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Computer-navigated total knee replacement Study by Dr. Kim
Effect of Vitamin D Supplementation on Progression of Knee
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Study Compares Outcome of Unicompartmental Knee Replacement for
Elderly vs Younger Patients 2013
Effect of Vitamin D for Symptomatic
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John Lapointe Bilateral Knee Replacement by Dr. Bose
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rates, complications after TKA surgery 2012
Viscosupplementation offers OA pain relief
1st on the web (January 17, 2008)
LAHAINA, Hawaii - Using hyaluronic acid supplementation can offer pain relief
for patients with osteoarthritis, according to an orthopedic investigator.
Hyaluronic acid (HA) suppresses cartilage degeneration, reduces the release of
proteoglycans from the extracellular matrix of cartilage tissue, suppresses PGE2
production, and influences viscoelasticity and/or lubrication of the stroma.
"There is no question that as we get older we loose sodium hyaluronate," Robert
D. D'Ambrosia, MD, said at Orthopedics Today Hawaii 2008, held here. "The
concentration and molecular weight of these molecules in the synovial fluid are
substantially decreased as we get older."
As these properties are decreased, the synovial fluid loses the ability to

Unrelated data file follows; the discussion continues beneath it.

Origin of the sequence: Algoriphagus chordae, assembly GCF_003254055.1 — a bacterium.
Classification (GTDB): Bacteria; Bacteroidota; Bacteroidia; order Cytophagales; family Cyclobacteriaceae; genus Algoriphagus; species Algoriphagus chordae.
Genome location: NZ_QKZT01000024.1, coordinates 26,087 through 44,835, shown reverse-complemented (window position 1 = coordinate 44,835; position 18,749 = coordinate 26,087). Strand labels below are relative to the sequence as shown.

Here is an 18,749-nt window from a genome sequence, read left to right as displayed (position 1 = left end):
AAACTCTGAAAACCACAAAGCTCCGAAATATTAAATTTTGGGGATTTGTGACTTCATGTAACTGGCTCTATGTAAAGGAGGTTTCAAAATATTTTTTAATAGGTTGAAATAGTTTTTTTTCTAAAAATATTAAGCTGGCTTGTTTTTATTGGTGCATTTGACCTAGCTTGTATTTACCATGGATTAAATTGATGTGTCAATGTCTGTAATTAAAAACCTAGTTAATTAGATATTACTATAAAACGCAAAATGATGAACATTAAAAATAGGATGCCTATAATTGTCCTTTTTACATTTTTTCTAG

lubricate and protect joint cells, and the tissue is compromised, he said.
"The most distinctive property these products have, viscoelasticity, depends on
the amount of shear force to which they are exposed," D'Ambrosia said. "If you
have low shear force, you are going to have high viscosity and low elasticity,
and if you have a high shear force, you will have reduced viscosity and
D'Ambrosia, who uses HA viscosupplementation on his own knee, said the
injections of HA provide relief for 1 to 6 months.
"I have a degenerative meniscus and I have been using it for about 8 years, and
I haven't had my total knee replacement yet," D'Ambrosia said.
Although the actual biologic reasons are not clear as to why it works,
D'Ambrosia said it could be an anti-inflammatory or direct analgesic effect.
Randomized clinical trial data across many studies indicate a 50% to 80% success
rate, he said.
"I am using this as a conservative method, after weight loss and exercise,
before I do a total knee replacement," he said.
Adverse events have been reported at less than 2% and include injection site
pain, local skin reactions, pseudosepsis or severe acute inflammatory reaction,
or acute pseudogout.
For more information:
D'Ambrosia RD. Local treatment for local disease. Presented at Orthopedics Today
Hawaii 2008. Jan. 13-16, 2008. Lahaina, Maui, Hawaii.